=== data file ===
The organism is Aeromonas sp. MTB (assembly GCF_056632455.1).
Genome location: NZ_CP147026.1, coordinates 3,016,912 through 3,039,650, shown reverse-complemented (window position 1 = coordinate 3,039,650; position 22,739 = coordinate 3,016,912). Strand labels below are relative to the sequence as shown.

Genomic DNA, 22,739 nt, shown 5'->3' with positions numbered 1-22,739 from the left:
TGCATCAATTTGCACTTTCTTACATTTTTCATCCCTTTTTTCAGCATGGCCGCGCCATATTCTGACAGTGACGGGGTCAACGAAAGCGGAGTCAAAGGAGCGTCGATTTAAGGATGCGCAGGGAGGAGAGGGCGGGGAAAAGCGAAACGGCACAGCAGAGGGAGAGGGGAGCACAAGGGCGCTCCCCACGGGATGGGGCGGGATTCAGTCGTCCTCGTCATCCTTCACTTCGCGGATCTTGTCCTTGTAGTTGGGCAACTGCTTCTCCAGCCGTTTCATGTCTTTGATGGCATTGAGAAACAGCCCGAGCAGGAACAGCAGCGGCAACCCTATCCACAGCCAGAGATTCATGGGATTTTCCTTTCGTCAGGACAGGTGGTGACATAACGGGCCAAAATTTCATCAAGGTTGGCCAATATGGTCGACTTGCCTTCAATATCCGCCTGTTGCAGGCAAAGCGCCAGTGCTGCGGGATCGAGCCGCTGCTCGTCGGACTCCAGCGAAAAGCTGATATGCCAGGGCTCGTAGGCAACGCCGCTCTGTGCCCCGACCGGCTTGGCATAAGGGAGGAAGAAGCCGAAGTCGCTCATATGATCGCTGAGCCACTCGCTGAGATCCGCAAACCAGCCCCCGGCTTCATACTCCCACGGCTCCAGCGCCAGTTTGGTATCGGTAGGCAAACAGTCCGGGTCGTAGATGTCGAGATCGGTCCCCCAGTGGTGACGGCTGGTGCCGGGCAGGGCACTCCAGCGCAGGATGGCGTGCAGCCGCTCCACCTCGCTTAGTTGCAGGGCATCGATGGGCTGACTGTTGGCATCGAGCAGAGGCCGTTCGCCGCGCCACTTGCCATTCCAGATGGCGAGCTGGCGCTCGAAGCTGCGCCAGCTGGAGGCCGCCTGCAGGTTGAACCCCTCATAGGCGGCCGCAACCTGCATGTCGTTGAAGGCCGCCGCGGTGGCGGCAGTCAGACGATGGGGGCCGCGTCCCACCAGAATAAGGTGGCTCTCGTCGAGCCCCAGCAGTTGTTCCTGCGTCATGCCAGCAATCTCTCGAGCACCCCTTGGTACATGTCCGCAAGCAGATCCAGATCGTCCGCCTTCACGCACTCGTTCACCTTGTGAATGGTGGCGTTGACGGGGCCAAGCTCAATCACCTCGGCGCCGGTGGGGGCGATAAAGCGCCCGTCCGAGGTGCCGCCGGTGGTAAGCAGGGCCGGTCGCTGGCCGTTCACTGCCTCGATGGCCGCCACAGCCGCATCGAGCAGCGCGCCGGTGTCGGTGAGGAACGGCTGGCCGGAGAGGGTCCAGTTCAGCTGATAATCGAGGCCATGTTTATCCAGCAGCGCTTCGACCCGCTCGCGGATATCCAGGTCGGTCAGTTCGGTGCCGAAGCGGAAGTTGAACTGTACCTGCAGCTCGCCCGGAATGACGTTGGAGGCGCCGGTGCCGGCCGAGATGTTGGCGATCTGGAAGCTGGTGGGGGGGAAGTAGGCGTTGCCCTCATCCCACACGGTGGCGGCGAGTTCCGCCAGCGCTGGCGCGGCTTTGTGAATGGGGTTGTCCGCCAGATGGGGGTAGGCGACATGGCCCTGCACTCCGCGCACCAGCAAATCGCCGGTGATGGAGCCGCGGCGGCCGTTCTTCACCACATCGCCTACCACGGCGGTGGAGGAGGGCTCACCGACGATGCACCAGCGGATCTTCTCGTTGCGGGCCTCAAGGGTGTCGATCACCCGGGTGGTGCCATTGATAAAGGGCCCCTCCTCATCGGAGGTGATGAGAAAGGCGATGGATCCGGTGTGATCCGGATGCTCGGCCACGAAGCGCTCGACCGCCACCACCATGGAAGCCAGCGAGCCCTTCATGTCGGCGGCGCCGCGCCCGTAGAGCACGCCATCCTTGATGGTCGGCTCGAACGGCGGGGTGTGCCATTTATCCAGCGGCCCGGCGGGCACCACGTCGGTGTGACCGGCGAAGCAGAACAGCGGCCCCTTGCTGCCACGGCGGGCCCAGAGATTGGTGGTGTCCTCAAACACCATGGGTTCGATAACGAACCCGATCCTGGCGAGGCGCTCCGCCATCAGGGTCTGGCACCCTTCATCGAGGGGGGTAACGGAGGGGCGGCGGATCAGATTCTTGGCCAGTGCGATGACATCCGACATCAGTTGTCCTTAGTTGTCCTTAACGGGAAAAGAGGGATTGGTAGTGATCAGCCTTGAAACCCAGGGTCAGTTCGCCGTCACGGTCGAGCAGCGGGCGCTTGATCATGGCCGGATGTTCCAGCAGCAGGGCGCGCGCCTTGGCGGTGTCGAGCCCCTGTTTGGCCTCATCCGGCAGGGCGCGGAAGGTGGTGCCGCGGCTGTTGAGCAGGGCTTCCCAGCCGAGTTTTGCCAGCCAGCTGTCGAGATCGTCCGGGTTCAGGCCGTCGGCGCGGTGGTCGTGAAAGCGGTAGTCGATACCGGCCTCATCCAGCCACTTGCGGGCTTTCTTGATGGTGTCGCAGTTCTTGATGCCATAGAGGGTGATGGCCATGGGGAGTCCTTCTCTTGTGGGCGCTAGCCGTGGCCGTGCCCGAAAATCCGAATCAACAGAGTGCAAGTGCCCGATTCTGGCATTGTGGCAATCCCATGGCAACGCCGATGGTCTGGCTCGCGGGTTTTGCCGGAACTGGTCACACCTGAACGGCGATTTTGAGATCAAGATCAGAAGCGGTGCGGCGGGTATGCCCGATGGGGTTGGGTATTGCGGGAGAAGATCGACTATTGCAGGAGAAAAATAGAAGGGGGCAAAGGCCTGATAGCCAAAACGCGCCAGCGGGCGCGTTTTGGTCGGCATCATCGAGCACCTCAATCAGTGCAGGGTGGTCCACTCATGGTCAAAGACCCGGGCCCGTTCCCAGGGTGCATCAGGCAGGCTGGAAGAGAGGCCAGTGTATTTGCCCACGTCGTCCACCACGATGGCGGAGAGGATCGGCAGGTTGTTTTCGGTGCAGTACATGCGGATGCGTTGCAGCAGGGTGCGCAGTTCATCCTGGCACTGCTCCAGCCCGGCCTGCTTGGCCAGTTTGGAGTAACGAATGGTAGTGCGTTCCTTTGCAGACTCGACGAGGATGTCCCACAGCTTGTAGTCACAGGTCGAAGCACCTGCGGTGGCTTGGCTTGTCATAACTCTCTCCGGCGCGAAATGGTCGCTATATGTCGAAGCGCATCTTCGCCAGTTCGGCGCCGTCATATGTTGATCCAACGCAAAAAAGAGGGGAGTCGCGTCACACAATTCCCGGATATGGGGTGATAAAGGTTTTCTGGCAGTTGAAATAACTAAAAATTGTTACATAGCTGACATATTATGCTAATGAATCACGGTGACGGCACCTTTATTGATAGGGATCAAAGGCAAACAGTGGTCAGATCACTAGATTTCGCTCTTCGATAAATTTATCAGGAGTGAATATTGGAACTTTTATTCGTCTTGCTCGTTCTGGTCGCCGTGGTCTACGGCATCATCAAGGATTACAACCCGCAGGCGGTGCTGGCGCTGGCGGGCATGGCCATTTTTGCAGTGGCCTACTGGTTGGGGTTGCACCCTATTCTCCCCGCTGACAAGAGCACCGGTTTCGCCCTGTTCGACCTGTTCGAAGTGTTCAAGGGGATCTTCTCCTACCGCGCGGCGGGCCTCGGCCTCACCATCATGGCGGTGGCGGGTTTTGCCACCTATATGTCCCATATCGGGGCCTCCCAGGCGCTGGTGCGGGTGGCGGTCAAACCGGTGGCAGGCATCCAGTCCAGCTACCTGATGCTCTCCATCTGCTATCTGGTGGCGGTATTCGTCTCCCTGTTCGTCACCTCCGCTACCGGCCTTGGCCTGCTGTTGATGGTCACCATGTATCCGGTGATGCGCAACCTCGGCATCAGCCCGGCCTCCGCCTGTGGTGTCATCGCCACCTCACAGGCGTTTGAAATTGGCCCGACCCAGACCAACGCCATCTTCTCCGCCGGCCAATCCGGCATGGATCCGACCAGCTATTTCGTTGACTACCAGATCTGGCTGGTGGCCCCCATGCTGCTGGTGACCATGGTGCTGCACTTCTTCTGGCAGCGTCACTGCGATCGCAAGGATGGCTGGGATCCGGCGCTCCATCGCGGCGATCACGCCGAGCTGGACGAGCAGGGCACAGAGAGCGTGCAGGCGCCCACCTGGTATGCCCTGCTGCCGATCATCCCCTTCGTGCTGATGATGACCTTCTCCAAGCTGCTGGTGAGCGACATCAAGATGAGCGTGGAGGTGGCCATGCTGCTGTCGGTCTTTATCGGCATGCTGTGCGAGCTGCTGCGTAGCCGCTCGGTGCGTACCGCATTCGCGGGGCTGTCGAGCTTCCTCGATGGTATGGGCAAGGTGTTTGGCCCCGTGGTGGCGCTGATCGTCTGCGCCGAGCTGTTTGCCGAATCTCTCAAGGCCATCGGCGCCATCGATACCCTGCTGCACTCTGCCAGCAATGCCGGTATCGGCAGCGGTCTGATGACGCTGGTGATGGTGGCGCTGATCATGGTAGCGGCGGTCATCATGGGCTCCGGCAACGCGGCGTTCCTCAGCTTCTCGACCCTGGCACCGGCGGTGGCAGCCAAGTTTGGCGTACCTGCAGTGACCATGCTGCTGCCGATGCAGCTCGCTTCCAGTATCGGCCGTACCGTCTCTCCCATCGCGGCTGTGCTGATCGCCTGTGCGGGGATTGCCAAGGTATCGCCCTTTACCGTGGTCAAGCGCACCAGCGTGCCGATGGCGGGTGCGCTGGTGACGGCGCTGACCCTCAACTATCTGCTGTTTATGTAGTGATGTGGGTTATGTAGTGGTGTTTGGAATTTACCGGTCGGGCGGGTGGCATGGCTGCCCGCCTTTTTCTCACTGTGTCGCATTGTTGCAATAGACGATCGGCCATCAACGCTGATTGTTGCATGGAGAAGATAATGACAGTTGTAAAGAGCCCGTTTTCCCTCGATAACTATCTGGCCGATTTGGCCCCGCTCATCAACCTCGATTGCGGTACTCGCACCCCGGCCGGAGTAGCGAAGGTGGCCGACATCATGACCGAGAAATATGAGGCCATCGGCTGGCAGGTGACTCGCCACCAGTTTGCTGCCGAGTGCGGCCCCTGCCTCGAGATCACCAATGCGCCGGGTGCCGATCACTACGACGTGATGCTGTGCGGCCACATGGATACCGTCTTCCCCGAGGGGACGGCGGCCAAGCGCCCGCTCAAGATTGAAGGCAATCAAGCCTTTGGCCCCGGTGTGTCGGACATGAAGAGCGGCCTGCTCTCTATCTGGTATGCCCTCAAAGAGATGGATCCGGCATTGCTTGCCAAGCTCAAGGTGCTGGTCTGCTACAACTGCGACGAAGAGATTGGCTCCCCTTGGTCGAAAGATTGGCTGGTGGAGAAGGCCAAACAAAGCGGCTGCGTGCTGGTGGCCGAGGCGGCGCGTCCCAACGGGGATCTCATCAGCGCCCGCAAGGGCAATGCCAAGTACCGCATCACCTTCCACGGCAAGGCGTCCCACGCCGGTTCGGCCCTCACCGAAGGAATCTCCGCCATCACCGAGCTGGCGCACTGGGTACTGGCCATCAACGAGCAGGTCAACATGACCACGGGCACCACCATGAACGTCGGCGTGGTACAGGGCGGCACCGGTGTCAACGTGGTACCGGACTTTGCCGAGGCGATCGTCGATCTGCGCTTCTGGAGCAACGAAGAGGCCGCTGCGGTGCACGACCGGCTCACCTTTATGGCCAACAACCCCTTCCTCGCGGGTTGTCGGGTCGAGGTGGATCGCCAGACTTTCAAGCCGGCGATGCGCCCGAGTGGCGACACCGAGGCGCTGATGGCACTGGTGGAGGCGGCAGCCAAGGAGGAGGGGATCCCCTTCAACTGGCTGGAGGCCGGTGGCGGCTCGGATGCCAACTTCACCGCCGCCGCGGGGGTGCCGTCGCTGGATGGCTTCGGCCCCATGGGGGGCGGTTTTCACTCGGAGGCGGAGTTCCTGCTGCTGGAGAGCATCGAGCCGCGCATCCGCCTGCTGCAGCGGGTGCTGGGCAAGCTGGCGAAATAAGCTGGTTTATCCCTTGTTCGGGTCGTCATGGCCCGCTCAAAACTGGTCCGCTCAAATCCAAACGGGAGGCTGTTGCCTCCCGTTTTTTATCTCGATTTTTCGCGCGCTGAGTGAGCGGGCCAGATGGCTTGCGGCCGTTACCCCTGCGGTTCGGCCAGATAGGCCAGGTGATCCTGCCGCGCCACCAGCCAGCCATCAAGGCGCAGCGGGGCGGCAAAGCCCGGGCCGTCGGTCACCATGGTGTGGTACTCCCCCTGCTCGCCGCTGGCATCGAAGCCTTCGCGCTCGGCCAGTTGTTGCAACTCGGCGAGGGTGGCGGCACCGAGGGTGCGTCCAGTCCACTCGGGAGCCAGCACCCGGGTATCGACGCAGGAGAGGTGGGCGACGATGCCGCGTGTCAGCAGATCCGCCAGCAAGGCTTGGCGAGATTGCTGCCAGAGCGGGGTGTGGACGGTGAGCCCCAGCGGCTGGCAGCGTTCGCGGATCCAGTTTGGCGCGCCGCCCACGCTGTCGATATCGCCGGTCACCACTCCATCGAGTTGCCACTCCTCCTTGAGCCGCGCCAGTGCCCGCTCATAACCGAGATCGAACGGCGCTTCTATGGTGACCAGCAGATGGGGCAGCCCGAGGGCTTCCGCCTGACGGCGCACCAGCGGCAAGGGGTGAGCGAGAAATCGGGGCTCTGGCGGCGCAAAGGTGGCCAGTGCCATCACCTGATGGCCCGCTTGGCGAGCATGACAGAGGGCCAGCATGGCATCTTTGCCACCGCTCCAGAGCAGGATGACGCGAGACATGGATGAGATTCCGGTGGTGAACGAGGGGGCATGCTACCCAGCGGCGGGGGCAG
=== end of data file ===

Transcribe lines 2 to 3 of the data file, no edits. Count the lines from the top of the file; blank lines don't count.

Genome location: NZ_CP147026.1, coordinates 3,016,912 through 3,039,650, shown reverse-complemented (window position 1 = coordinate 3,039,650; position 22,739 = coordinate 3,016,912). Strand labels below are relative to the sequence as shown.

Genomic DNA, 22,739 nt, shown 5'->3' with positions numbered 1-22,739 from the left: